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Obtaining an Inner Buddhist Spiritual Guide

The Bodhi-Tree practice is an advanced practice not only because it requires deep insight into past lives and the fundamental nature of awareness, but also because it requires communication with an inner Vajrayana Buddhist guide or Yidam.

The Bodhi-Tree meditations presented here come from such an inner guide, a bhairava, and this bhairava provides the basic framework and content of the practice. This guide and his origin will be described in greater detail in the First Watch of the Night (or Jivamala) practice. Our focus here is how to obtain an inner guide.

The Bhairava describes the role of Vajrayana Buddhist lineages in granting Yidams, and also how to contact and obtain a Yidam without being part of a lineage or having a formal initiation:

Most Yidams are given through initiation. If we have a lineage that selflessly seeks the happiness of the world, all reasonable and serious seekers are given Yidams and connected to guides. If we have lineages vain of power and tradition, relatively few are given guides. When we have egotistical lineages that hide teachings, then it is rare to find followers with Yidams, and they must wait many years for the lama [or teacher] to decide that they are worthy. This is the lowest type of lineage.

It is not up to the lama or acharya to decide the worthiness of a candidate - it is up to the dakini or bhairava. If these guides do not like the person, they will not come. But they decide the worthiness, not the lama. For the lama to claim that role is to exceed his authority. It is like the butler deciding if the master's guest is worthy to enter the house.

If the Vajrayana lineages give out Yidams, then they are doing their jobs. They are Yidam distribution centers. But some do not do their job, and force novices to depend on lamas for everything. In such cases, novices may be treated like servants with bhairavas and dakinis only doled out to those most subservient. It is a violation of the Dharma.

As a general rule, if an obedient novice of good moral character cannot receive a guide within a year, then the lineage is claiming undue power, and the novice must look elsewhere. Very little transcendent insight comes from external teaching - all true transformational knowledge comes inwardly, and should be guided by a dakini or bhairava.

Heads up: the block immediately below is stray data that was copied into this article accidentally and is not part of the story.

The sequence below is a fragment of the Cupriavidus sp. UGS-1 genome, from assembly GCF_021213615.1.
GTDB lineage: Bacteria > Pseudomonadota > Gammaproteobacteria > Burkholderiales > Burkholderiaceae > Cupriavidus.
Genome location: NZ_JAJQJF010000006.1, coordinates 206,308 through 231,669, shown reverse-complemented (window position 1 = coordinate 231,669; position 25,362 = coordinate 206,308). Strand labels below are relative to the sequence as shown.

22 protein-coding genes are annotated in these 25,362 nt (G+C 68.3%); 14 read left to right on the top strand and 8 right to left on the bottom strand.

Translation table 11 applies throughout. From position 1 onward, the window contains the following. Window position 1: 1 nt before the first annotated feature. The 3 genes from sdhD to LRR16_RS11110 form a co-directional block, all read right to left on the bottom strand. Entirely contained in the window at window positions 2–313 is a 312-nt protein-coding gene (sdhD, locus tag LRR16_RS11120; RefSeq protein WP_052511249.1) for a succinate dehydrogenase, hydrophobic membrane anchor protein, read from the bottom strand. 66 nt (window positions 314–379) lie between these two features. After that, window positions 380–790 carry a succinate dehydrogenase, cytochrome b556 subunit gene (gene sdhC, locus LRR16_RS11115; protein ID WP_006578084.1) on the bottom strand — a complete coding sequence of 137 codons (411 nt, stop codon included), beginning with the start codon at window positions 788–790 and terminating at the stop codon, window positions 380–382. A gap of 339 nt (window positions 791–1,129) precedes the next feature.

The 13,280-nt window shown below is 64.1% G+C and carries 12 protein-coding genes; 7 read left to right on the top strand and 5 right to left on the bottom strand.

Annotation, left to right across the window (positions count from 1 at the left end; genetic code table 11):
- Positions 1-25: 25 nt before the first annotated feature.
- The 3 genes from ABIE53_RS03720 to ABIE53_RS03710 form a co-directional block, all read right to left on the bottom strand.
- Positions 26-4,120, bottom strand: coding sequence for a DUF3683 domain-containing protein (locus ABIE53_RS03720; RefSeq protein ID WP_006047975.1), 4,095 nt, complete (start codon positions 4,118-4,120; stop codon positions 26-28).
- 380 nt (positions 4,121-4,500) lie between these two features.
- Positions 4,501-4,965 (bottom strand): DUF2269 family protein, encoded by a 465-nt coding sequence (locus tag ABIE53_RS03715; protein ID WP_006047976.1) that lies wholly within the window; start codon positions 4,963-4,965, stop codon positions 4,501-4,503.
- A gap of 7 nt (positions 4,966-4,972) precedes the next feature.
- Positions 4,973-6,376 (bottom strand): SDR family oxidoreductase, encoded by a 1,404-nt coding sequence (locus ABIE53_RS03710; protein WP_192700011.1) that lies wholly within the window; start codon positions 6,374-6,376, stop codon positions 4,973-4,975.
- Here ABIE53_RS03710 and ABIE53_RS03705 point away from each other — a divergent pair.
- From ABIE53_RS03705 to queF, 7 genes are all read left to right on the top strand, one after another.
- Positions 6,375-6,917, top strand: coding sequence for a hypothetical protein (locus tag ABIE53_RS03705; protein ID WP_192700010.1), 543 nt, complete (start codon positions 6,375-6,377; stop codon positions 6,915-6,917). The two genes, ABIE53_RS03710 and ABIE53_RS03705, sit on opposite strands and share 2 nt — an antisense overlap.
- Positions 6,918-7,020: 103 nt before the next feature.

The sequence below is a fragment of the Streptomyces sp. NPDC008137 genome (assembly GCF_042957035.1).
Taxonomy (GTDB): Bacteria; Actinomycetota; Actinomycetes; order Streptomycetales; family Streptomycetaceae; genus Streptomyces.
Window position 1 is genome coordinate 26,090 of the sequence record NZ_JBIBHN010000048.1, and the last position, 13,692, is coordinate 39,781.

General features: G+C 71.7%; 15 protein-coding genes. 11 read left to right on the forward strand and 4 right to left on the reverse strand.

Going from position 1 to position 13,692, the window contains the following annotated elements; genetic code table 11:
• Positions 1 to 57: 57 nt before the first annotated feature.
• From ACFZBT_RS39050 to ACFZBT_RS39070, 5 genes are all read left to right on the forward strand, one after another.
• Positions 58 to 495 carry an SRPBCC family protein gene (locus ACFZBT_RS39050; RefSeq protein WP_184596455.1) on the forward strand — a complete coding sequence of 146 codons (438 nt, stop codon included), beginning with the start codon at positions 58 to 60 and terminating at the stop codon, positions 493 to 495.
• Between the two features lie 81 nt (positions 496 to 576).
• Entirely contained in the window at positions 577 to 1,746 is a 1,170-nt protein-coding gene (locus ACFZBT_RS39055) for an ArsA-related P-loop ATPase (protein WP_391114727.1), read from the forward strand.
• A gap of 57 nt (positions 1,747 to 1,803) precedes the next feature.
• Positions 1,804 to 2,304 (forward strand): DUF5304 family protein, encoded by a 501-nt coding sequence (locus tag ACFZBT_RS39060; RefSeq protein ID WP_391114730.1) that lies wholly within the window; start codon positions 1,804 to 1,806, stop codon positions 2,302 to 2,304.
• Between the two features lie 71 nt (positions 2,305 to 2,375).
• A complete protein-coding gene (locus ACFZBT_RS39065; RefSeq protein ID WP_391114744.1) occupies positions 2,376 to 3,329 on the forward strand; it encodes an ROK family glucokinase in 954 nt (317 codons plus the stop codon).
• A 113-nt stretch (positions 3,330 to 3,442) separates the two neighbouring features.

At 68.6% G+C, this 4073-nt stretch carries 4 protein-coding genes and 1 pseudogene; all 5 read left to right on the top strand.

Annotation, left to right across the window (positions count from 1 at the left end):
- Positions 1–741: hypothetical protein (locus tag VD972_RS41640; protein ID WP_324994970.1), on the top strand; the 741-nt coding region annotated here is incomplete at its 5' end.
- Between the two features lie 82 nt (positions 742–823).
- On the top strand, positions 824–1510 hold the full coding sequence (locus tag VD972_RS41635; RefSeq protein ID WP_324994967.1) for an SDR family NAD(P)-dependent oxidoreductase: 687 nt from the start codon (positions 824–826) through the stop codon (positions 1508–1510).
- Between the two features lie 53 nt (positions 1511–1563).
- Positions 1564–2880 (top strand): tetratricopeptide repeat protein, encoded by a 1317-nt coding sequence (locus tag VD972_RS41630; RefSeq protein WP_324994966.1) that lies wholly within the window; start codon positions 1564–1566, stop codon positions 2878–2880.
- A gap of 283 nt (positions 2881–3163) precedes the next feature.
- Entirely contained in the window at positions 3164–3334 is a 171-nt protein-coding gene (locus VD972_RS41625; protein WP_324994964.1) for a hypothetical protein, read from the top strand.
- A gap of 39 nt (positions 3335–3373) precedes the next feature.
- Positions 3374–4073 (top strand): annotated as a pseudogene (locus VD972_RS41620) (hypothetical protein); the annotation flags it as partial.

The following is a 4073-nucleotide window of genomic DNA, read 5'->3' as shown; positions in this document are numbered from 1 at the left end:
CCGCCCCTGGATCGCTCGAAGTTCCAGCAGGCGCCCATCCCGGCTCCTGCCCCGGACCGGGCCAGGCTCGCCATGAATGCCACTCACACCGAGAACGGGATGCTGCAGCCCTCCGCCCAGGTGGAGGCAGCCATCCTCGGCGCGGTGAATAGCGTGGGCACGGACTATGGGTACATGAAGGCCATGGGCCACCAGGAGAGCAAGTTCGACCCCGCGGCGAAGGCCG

If the lineages clutch their Yidams like buried treasure, then the novice must go elsewhere. He or she usually has three choices. One is to go on pilgrimage to sacred sites where monks and saints have done meditation. Sometimes a link is maintained at such sites to the deities involved. Prolonged meditation in such places may rekindle the spark, and the past visionary atmosphere may return [so the seeker may contact a Yidam there].

The second choice is meditation, which creates a link. Bodhisattvas and other Yidams are busy beings, rushing through the worlds in hundred of thousands of emanations. They are like shooting stars that barely have time to breathe. However, extended meditation and concentration on finding a Yidam can slowly create a brilliant meditative flame around a person, and sooner or later, the sheer intensity of desire and concentration will capture the attention of the bodhisattva, bhairava, or dakini. It is the sheer desire for a guide which will draw one down if the person shines with the light of effort.

The third method to contact a Yidam is through dream yoga. There are some bhairavas who prefer to work with people who are fully conscious. However, there are also guides who are willing to work with the inner bodies while the person is asleep. These are specialists and may be called down in different ways.

One technique is to visualize the inside of the physical body as perfectly empty and still. It should appear as dark with perhaps only a few stars. The only winds are those of peace. Drops of nectar should be visualized as falling on invisible waters which respond with concentric circles of blue light. In the center of one of the circles is the bija [or seed] mantra HUM, lit up in neon blue light. This cleanses the inner body which then sparkles with subtle blue light. As the novice rests, he or she should chant the mantra OM BHAIRAVA HUM. By doing this each night, the mind is cleansed and a pathway is developed for the entrance of the guide.

It is important to note that guides come at the beginning of a journey, not at the end. To put off a guide until years of philosophical training are over kills the spiritual development of the novice. The guide is most vital at the beginning, to untangle universal truth from lineage jargon.